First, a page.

Kitson was born in Brookline, Massachusetts to Cyrus W. and Anna H. Ruggles. As a young child she displayed artistic talent, but when her mother attempted to enroll her in the School of the Museum of Fine Arts, Boston, she was informed that she was too young to be admitted. Her mother then approached other schools, which gave her the same advice. One of the school directors, however, suggested that she find a tutor for her and pointed her in the direction of a rising star, Henry Hudson Kitson.
She began studying with sculptor Henry Hudson Kitson in 1886, and married him in Boston in 1893 in the social event of the season. In the same year, she exhibited several sculptures at the World's Columbian Exposition in Chicago. She was one of only four female sculptors to be invited.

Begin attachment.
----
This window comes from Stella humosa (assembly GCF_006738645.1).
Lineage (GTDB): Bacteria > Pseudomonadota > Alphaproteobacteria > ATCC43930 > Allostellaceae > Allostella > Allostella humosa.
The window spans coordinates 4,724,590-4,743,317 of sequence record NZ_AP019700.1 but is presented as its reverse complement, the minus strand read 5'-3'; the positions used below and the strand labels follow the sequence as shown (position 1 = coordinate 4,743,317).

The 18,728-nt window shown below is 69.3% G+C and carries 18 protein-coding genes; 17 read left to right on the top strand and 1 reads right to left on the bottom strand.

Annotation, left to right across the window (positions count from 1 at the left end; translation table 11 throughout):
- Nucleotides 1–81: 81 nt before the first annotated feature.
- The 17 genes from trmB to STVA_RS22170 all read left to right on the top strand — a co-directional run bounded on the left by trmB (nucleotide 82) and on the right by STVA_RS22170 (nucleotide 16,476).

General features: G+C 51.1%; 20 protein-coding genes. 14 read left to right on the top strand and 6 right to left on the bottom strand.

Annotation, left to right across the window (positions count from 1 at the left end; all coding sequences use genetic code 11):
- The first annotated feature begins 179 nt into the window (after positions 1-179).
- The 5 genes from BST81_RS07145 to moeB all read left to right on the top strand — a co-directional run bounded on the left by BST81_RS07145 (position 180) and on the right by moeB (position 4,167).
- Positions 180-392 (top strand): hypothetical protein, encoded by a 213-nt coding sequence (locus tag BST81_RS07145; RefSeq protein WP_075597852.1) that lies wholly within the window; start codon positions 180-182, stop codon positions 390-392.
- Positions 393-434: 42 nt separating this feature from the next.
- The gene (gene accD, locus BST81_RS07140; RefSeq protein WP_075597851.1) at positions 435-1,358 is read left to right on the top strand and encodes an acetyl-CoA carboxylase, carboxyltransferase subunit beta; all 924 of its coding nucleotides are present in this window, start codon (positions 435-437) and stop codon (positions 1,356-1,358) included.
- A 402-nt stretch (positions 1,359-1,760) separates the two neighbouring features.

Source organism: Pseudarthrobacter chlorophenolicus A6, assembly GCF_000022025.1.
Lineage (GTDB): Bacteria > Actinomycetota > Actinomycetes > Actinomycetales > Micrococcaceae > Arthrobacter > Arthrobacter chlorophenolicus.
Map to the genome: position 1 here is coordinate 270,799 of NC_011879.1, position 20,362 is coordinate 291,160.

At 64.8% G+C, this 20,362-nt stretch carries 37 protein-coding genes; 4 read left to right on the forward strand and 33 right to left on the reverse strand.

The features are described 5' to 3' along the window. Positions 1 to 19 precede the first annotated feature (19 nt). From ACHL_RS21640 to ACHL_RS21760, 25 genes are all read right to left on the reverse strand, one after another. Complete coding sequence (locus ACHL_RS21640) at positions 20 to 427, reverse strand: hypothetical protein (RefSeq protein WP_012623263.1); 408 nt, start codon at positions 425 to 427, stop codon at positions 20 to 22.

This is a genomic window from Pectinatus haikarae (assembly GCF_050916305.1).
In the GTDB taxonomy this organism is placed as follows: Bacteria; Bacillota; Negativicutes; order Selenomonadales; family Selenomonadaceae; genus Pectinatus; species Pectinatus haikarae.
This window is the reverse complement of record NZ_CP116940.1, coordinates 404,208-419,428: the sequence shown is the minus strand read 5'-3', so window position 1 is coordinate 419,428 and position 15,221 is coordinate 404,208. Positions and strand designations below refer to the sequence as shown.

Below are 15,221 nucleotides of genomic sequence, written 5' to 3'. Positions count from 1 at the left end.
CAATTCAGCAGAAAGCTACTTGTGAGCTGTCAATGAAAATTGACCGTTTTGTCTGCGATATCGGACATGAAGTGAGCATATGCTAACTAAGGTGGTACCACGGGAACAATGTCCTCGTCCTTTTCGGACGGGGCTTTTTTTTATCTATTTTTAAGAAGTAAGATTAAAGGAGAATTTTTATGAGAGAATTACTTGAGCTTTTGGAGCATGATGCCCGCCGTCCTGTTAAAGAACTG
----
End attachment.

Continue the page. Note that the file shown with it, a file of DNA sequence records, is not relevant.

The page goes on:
In 1888, she won honorable mention at the Salon des Artistes Francais, becoming the youngest woman, and the first American woman, ever to receive the honor. She was lionized when she returned to the United States for this award and was asked to comment on everything from the state of American art to men's fashions. In 1895 she was the first woman to be admitted to the National Sculpture Society.
In the early 1900s, she designed seventy-three sculptures now located at various sites within Vicksburg National Military Park. Predominantly busts and portrait reliefs honoring the general officers from both sides that fought there, Kitson is the most prolific of the artists represented there. The Massachusetts state monument, dedicated on November 14, 1903, was the first state monument to be placed and dedicated in the park.
After the Kitsons separated in 1909, she moved to Farmington, where she maintained a studio until her 1932 death in Boston, Massachusetts. Her work is featured on the Boston Women's Heritage Trail.
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